Unequal Relationships


They hurt. They are almost inevitably part of the spectrum of bullying and abuse. We choose them, unconsciously, because love is inextricably linked to being made to wait, being cast aside and slavishly trying to please the other whilst accepting minimal attention ourselves.

I will out myself on this subject because I have a long history of attracting, and being attracted to, people who only want me when there is something in it for them. To put it another way (and none of this reflects particularly well on me either), I am the kind of person who, through insecurity and willingness to please, is more than capable of going the extra mile for those who, expecting nothing else from their serfs, only contact me when they want something.

I attract selfishness. I attract the domineering. I attract the dysfunctional. I attract the power-mad. I attract, in a word, abuse.

I let people get away with outrageous behaviour because I am too scared to confront them and take the risk of rejection. I let people ignore me, put me a long way down their list of priorities; I even let them insult me and pull my character to pieces in the name of tough love.

Bullies, insensitive people, the domineering and bossy all tend to come with a slightly sinister glamour attached to them. They can be extremely charming and charismatic – and are more than capable of manipulating their inferiors by holding the metaphorical carrot just out of reach.

But, bottom line, it is all about them. You are only useful in so far as you can fulfil one of their needs. You separate existence as a human being with your own rights, needs, desires and character is denied. You are there to please, to serve, to cosset – and that’s the end of it.

The lengthy historical relationship between Royalty/aristocracy and servants, plantation owners and slaves is well-documented, harrowing (in the latter case especially) to read and of genuine social concern. It epitomises inequality in the sphere of relationships most chillingly and accurately.

Most right-thinking people, quite rightly, rail against any form of slavery – but, too often, there is a level of hypocrisy at work in this condemnation: Slavery: evil; servants: oppressive and wrong; but to treat friends and colleagues as inferiors, to expect them to step into the shoes formerly occupied by the serving classes? Well, that’s different, isn’t it? That’s all right because slavery has been banned, so what you are doing to others cannot be thus named…

An unequal relationship (whether between man and woman, woman and woman, man and man, adult and child) is not, to my mind, a healthy one. In fact, I would go as far as to say that it has more in common with dictatorship than relationship. It is not primarily about relating; at the heart of it lies one person dictating the pace and the other obeying.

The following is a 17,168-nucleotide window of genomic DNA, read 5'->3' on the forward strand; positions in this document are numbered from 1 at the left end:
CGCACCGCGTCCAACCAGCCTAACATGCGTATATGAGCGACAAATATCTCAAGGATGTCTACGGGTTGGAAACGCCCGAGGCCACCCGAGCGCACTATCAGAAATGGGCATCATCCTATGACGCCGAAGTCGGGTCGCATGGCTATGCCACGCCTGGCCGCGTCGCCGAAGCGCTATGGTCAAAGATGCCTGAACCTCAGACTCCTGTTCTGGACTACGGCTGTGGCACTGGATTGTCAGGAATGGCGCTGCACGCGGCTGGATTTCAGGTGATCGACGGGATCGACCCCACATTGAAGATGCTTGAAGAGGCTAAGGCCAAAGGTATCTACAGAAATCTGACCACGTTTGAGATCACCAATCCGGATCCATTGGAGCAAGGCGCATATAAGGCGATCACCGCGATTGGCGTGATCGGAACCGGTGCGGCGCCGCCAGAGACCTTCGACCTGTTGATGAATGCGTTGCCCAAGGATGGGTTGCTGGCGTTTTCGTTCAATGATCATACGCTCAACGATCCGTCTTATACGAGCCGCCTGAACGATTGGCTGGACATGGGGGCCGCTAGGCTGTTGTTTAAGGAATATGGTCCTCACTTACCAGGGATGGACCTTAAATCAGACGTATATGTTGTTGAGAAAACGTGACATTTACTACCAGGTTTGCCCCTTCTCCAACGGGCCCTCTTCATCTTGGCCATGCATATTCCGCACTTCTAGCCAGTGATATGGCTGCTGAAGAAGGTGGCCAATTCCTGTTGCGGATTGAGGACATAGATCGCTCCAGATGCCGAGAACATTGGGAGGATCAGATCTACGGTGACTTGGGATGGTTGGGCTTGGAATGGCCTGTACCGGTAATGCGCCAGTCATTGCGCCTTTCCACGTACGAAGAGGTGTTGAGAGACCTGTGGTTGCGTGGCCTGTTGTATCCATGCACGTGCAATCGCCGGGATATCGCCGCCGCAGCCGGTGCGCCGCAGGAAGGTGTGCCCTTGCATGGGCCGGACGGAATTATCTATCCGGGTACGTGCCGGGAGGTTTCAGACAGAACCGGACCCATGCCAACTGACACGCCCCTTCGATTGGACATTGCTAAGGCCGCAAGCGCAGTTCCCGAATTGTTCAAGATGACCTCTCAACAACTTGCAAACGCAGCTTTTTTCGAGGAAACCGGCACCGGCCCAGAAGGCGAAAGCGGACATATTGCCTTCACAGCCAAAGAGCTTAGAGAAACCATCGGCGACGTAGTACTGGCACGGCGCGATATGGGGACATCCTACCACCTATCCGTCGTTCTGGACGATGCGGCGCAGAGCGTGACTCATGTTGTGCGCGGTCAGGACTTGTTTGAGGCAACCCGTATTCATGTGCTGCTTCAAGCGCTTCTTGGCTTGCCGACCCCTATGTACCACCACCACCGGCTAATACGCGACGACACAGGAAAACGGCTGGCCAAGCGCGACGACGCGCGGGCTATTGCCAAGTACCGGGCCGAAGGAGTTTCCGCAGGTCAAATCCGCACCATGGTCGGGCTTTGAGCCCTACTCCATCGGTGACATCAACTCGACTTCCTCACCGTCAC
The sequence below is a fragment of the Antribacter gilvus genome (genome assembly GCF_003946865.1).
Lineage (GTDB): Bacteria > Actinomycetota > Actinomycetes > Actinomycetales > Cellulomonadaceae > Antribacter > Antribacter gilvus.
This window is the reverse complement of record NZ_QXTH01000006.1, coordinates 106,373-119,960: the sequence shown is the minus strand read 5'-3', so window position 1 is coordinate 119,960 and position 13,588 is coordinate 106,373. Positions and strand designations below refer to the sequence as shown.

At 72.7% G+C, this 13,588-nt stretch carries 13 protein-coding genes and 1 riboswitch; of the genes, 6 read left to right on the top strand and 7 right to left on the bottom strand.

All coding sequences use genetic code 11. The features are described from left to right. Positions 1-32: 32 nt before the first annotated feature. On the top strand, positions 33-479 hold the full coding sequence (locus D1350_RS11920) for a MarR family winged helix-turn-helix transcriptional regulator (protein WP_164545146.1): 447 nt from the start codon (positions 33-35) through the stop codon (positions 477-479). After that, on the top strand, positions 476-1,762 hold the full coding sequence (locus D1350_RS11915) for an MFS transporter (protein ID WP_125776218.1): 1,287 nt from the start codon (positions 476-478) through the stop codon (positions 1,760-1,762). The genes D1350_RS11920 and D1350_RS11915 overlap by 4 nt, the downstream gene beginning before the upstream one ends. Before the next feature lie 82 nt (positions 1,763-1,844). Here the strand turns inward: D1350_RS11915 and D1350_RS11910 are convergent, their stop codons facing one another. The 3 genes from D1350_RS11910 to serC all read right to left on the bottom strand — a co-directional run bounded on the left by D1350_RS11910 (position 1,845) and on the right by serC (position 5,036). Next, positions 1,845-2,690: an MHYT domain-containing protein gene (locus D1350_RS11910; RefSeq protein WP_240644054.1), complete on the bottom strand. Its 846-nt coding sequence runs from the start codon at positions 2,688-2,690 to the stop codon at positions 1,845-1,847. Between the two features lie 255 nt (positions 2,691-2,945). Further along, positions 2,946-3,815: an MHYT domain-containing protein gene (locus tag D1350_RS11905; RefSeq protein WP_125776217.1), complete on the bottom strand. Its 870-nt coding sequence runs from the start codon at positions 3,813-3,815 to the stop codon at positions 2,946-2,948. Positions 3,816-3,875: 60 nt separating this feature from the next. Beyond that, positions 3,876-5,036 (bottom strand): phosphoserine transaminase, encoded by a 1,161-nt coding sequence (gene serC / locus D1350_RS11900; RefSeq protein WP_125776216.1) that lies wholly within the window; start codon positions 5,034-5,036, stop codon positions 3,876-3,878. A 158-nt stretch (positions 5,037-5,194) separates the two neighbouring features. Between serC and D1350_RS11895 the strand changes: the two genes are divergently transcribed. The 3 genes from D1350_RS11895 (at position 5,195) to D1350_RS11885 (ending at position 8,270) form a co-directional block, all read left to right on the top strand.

I, along with an awful lot of other people, tend towards these unhealthy bonds. I am manna from heaven for dictators large and small! I have given in to the buggers, bowed down before them, buffed their extensive egos, fawned and flattered; in fact, I may well have to reach for a bucket (for purging purposes) if I continue this list of servile behaviour! My whole attitude with such individuals has been, ‘You, great high and mighty; me, very small slave.’

To make this totally clear: I am not here talking exclusively about male/female relationships. This tendency goes right across the gender divide – and I have allowed girls (when a child) and women to gain ascendancy over the friendship every bit as much as boys and men.

Only I can insist upon healthy bonds and equal connections in life. No one else can do it for me. Only I can stop myself from running the extra mile when I know full well that such an action is expected but not reciprocated. Only I can stop serving the ego-inflated demi-royalty in our society.

But I can see signs of hope: I do not enjoy being a slave. Constantly walking on eggshells, wallowing in the mud of insecurity and being afraid of rejection if I do not please and obey no longer appeals to me at any level. I have consciously sought equality in my friendships since moving to Glastonbury seven months ago – and I suspect it is no coincidence that I have made more (and, by and large, better) friends in that short half year than I did in the whole seventeen years I spent in my previous house.

I suspect that, by becoming aware of my servile side, challenging it and being willing to overturn it, I can actually change the dynamic in my relationships and insist upon equality.